Menopause


Common signs and symptoms: hot flushes, night sweats, reduced libido, mood swings, depression, painful intercourse due to vaginal atrophy, fibrocystic lumps, osteoporosis, muscle spasm, forgetfulness, heart palpitations, loss of bladder control, frequent urination, joint pains, allergies, high cholesterol, dizziness.

Although a natural stage in a woman’s life, reaching forties, fifties and onwards, mainstream medicine considers menopause a disease and therefore requiring some sort of treatment. It is considered that due to the fact that the ovaries stop producing estrogen, women at this stage will be therefore deficient. What is important to acknowledge and reassuring for women going through menopause, is that a body who is no longer preparing to conceive, does not need the same level of estrogen.

What actually happens during menopause
By the time a woman reaches menopause there are around 10, 000 primordial follicles left. However, as the follicle activity in the ovaries decreases and then ceases, there will be a lack of estrogen and therefore the cessation of menses. There will also be a decrease of progesterone, which is secreted by the corpus luteum after ovulation has occurred. If there is no ovulation, there is no progesterone.

Therefore the feedback mechanism to the brain (pituitary gland) when these levels of estrogen and progesterone decrease, is shut down and the pituitary gland continues to produce high levels of FSH and LH. These changes will give rise to various emotional disturbances such as mood swings, loss of concentration, vulnerability to the external events. Within two years of menopause, the level of estrogen will drop to about 50% and progesterone to around 70% of their original levels.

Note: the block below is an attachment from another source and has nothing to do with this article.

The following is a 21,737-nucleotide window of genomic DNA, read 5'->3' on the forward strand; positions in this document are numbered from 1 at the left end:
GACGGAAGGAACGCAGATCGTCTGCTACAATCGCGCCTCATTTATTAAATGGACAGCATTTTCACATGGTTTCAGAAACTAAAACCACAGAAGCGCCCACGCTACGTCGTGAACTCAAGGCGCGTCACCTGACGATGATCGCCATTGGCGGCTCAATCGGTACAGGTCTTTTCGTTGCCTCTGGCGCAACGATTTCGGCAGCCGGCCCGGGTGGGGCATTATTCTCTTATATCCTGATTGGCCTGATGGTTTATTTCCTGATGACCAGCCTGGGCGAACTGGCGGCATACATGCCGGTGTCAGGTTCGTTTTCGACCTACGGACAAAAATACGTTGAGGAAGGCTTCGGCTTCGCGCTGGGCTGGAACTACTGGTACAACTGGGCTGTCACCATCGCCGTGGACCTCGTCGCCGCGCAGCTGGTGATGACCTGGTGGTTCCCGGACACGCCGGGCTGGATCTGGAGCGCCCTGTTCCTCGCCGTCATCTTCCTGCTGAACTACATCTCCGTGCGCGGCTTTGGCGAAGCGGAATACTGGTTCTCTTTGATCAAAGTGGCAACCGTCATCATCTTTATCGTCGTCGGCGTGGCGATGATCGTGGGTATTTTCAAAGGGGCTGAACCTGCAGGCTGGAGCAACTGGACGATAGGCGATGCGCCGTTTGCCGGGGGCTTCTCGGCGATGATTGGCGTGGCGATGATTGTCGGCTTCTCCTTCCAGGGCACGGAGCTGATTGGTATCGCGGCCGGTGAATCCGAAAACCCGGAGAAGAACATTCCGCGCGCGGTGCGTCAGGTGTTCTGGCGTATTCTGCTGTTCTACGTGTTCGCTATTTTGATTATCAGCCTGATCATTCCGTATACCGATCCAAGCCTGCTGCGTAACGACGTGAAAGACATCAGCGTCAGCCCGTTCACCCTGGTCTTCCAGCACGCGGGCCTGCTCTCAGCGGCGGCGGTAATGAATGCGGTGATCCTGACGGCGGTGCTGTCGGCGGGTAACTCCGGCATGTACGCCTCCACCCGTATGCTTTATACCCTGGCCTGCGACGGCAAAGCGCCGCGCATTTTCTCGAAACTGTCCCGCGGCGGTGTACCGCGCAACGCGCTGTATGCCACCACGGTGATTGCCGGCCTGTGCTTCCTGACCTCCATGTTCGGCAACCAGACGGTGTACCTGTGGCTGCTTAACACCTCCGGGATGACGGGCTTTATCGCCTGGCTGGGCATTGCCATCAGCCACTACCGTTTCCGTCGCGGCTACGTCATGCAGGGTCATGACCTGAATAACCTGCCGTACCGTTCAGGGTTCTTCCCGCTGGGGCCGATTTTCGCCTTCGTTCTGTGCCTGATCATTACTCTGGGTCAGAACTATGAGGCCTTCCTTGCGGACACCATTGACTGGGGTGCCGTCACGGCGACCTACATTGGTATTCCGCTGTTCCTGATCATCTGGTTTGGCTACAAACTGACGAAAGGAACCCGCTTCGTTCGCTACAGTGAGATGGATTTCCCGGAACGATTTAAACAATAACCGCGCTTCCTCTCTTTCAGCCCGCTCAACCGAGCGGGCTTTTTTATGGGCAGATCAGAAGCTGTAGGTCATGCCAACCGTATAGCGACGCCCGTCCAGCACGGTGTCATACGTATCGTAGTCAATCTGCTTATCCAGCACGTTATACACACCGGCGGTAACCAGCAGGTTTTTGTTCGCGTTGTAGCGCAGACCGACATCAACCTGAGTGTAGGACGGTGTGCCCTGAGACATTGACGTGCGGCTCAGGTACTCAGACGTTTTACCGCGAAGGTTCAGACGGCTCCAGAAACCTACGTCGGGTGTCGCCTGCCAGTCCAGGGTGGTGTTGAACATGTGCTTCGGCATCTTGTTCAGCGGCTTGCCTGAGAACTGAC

Consequently our metabolism slows down dramatically, therefore the weight gain, but also this hormonal change may cause the muscles to drop and the skin to wrinkle.

This imbalance between the estrogen and the progesterone can also trigger the abnormal dilation and constriction of the blood vessels, leading to hot flushes and headaches.

Current research suggests that insomnia caused by hot flushes and sweating is a major factor causing depression during menopause.

Some research shows that it is not the physical factor of the decrease in estrogen which is associated with menopausal symptoms, but rather the psychological impact of the events, adjusting to all changes around this age that have the greatest significance on how a woman goes through menopause.

TCM addresses any imbalance in the body holistically, therefore its efficacy in dealing also with menopause!

How Chinese Medicine (Acupuncture and Chinese Herbs) can help
Chinese Medicine is a gentle and yet a very effective and safe method of treating menopausal symptoms. The emphasis of the treatment is not to increase the level of a certain hormone, but rather to restore balance whilst the body is going through these natural changes, to help smooth the way in times of adjustment. Whether it is during your menstrual cycle, conception, pregnancy or menopause, Chinese medicine helps optimise a woman’s endocrine system, regulates the nervous system and stimulates the release of endorphins which are the “feel good” hormones, and calming the mind.

We are each born with a certain level of estrogen inherited from our parents genes, nevertheless a woman’s lifestyle and dietary habits from childhood to the cessation of menses can play an important foundation for how she goes through menopause. The sooner we look to balance the body and the mind, the easier or free of symptoms your journey during menopause will be.

Trá na Rossan